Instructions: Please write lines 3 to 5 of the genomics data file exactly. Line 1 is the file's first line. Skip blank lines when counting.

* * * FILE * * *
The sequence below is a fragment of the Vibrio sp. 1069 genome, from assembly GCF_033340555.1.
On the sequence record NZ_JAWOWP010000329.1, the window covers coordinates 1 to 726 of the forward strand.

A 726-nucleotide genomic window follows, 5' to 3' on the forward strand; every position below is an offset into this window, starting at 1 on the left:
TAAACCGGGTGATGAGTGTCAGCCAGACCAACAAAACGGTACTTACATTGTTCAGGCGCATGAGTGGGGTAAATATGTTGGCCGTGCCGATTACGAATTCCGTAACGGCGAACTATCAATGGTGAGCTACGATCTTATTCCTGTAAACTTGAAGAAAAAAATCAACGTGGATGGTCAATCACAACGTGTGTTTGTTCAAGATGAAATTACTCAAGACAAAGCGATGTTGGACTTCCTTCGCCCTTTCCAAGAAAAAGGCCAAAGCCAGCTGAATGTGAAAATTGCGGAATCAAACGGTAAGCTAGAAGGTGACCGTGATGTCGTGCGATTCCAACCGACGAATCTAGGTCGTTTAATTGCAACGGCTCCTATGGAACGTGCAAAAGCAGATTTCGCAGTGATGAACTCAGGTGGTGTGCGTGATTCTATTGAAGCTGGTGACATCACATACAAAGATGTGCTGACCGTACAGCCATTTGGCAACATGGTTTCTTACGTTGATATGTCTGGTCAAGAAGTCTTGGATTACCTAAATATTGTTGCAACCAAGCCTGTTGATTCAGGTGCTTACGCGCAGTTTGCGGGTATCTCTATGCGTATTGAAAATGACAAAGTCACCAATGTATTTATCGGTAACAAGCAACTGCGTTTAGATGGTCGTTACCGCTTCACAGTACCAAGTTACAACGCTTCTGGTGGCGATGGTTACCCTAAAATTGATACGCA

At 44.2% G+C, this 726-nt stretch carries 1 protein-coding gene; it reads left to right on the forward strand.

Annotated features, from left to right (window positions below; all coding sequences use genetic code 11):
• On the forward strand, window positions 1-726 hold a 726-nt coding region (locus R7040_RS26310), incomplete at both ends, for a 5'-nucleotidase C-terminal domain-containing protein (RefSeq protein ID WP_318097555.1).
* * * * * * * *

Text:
A 726-nucleotide genomic window follows, 5' to 3' on the forward strand; every position below is an offset into this window, starting at 1 on the left:
TAAACCGGGTGATGAGTGTCAGCCAGACCAACAAAACGGTACTTACATTGTTCAGGCGCATGAGTGGGGTAAATATGTTGGCCGTGCCGATTACGAATTCCGTAACGGCGAACTATCAATGGTGAGCTACGATCTTATTCCTGTAAACTTGAAGAAAAAAATCAACGTGGATGGTCAATCACAACGTGTGTTTGTTCAAGATGAAATTACTCAAGACAAAGCGATGTTGGACTTCCTTCGCCCTTTCCAAGAAAAAGGCCAAAGCCAGCTGAATGTGAAAATTGCGGAATCAAACGGTAAGCTAGAAGGTGACCGTGATGTCGTGCGATTCCAACCGACGAATCTAGGTCGTTTAATTGCAACGGCTCCTATGGAACGTGCAAAAGCAGATTTCGCAGTGATGAACTCAGGTGGTGTGCGTGATTCTATTGAAGCTGGTGACATCACATACAAAGATGTGCTGACCGTACAGCCATTTGGCAACATGGTTTCTTACGTTGATATGTCTGGTCAAGAAGTCTTGGATTACCTAAATATTGTTGCAACCAAGCCTGTTGATTCAGGTGCTTACGCGCAGTTTGCGGGTATCTCTATGCGTATTGAAAATGACAAAGTCACCAATGTATTTATCGGTAACAAGCAACTGCGTTTAGATGGTCGTTACCGCTTCACAGTACCAAGTTACAACGCTTCTGGTGGCGATGGTTACCCTAAAATTGATACGCA

At 44.2% G+C, this 726-nt stretch carries 1 protein-coding gene; it reads left to right on the forward strand.